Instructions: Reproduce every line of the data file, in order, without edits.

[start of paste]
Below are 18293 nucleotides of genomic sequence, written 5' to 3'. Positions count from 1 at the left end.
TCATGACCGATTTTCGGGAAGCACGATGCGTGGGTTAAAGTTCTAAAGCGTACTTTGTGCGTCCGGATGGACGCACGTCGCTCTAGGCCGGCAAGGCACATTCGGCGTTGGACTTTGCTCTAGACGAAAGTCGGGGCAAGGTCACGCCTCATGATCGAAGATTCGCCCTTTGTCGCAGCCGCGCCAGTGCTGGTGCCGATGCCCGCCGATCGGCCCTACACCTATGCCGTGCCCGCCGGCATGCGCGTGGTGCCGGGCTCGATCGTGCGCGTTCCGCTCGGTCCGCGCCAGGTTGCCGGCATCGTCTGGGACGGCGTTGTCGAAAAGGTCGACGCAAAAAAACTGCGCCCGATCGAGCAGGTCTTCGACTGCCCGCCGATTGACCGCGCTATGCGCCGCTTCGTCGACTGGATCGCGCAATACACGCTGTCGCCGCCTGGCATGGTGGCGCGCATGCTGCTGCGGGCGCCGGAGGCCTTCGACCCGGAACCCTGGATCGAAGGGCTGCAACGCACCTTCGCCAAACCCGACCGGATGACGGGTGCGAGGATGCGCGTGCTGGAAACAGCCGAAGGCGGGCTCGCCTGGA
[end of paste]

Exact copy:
Below are 18293 nucleotides of genomic sequence, written 5' to 3'. Positions count from 1 at the left end.
TCATGACCGATTTTCGGGAAGCACGATGCGTGGGTTAAAGTTCTAAAGCGTACTTTGTGCGTCCGGATGGACGCACGTCGCTCTAGGCCGGCAAGGCACATTCGGCGTTGGACTTTGCTCTAGACGAAAGTCGGGGCAAGGTCACGCCTCATGATCGAAGATTCGCCCTTTGTCGCAGCCGCGCCAGTGCTGGTGCCGATGCCCGCCGATCGGCCCTACACCTATGCCGTGCCCGCCGGCATGCGCGTGGTGCCGGGCTCGATCGTGCGCGTTCCGCTCGGTCCGCGCCAGGTTGCCGGCATCGTCTGGGACGGCGTTGTCGAAAAGGTCGACGCAAAAAAACTGCGCCCGATCGAGCAGGTCTTCGACTGCCCGCCGATTGACCGCGCTATGCGCCGCTTCGTCGACTGGATCGCGCAATACACGCTGTCGCCGCCTGGCATGGTGGCGCGCATGCTGCTGCGGGCGCCGGAGGCCTTCGACCCGGAACCCTGGATCGAAGGGCTGCAACGCACCTTCGCCAAACCCGACCGGATGACGGGTGCGAGGATGCGCGTGCTGGAAACAGCCGAAGGCGGGCTCGCCTGGA